In 2005, on the same issue of a provider’s licensing status, by certified question from the United States Court of Appeals for the Second Circuit, in 2005 the Court of Appeals answered the following question affirmatively: “Whether, under our “no-fault” insurance laws (see Insurance Law §§ 5101, et seq. and implementing regulations), insurance carriers may withhold payment for medical services provided by fraudulently incorporated enterprises to which patients have assigned their claims.” (See State Farm Mut Auto Ins Co v Mallela, 4 NY3d 313, supra.) By so doing, the Court held that 11NYCRR 65-3.16[a][12] which requires compliance with New York State licensing laws in order to be reimbursed, was valid, had the force of law, and was to be enforced as written. In the decision, the Court noted in two instances that the effective date of the regulation was April 4, 2002. (State Farm Mut Auto Ins Co v Mallela, 4 NY3d 313, 320 and 322, supra.) What the Court did not expressly do was to give 11NYCRR 65-3.16[a][12] retroactivity.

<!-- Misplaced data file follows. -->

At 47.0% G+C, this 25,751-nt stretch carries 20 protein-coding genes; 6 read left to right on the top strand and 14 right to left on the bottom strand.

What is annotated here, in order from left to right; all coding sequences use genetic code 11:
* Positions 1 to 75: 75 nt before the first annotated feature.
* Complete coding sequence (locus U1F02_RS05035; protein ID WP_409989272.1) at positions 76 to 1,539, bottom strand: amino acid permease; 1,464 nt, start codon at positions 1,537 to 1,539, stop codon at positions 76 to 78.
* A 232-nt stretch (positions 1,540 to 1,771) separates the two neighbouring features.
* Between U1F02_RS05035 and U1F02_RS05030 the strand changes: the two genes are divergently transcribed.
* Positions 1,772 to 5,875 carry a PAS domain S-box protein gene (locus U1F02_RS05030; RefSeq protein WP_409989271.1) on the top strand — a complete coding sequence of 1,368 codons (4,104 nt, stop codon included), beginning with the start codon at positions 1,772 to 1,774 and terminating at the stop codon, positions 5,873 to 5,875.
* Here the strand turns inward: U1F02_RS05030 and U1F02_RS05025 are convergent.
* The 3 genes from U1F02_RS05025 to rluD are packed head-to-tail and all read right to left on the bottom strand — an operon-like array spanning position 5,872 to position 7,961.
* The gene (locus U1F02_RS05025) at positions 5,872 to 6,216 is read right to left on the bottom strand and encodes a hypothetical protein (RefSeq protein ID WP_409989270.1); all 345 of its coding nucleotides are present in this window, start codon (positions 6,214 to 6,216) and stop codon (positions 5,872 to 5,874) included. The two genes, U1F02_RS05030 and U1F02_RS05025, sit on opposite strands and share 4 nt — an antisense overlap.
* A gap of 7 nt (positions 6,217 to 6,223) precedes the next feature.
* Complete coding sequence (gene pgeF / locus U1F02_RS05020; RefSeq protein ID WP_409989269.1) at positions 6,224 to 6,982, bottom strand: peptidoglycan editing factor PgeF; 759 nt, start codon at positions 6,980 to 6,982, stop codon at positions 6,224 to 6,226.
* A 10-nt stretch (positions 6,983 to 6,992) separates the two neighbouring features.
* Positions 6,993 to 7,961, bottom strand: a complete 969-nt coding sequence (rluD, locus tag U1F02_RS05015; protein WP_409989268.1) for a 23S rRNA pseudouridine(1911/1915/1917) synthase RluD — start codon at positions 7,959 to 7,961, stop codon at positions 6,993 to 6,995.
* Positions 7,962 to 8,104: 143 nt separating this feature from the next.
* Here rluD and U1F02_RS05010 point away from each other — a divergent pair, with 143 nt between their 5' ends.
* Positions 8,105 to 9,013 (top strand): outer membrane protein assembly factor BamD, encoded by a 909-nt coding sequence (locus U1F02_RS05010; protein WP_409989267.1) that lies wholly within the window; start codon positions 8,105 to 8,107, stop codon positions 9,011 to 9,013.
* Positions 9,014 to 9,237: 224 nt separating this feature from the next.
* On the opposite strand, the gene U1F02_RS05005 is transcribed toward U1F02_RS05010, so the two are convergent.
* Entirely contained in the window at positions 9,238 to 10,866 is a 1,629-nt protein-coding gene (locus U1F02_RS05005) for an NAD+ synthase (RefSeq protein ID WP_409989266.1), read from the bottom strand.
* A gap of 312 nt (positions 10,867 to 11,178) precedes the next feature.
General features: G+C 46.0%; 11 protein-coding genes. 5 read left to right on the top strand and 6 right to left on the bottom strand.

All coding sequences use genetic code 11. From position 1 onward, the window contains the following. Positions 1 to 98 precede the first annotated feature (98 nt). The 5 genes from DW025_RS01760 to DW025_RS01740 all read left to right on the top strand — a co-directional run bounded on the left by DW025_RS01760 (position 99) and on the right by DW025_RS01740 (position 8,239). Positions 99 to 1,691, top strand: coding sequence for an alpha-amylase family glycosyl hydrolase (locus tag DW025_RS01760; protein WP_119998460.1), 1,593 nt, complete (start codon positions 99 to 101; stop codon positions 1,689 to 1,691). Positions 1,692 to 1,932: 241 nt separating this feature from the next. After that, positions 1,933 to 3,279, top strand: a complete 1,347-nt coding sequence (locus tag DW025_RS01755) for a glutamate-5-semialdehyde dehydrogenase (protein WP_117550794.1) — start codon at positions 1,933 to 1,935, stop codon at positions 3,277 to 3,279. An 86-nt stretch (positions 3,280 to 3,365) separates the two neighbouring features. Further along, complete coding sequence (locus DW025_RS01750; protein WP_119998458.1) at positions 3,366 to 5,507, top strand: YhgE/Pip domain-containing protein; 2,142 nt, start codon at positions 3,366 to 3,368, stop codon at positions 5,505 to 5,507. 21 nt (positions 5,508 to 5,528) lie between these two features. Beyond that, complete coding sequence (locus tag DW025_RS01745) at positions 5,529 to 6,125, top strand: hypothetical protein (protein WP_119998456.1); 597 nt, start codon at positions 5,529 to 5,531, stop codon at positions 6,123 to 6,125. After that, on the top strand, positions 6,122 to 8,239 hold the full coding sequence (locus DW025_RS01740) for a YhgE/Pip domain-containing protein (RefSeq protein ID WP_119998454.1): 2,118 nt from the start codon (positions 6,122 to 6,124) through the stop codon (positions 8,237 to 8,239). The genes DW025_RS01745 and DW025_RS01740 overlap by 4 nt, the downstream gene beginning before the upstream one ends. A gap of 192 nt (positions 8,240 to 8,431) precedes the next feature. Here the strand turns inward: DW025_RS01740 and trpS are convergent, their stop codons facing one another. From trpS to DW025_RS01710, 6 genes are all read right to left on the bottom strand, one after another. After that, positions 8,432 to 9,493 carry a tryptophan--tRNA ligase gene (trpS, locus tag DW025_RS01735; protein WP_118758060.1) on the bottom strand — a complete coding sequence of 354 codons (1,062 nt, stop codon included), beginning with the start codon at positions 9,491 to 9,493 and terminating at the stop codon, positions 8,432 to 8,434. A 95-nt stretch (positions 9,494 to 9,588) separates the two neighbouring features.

Generally, retroactivity will be applied only where the language of the law expressly allows for such an application. (See Kaye v Whalen, 44 NY2d 754 [1978].) Had the Court given the rule retroactivity, it would have rewritten the Regulation, sidestepped the required procedures of the State Administrative Procedure Act and it would have made “an abrupt shift in controlling decisional law.” (See SAPA 201 and 202; Gurnee v Aetna Life & Casualty Co., 55 NY2d 184, supra.; Medical Soc’y of NY, Inc. v Levin 280 AD2d 309, supra.)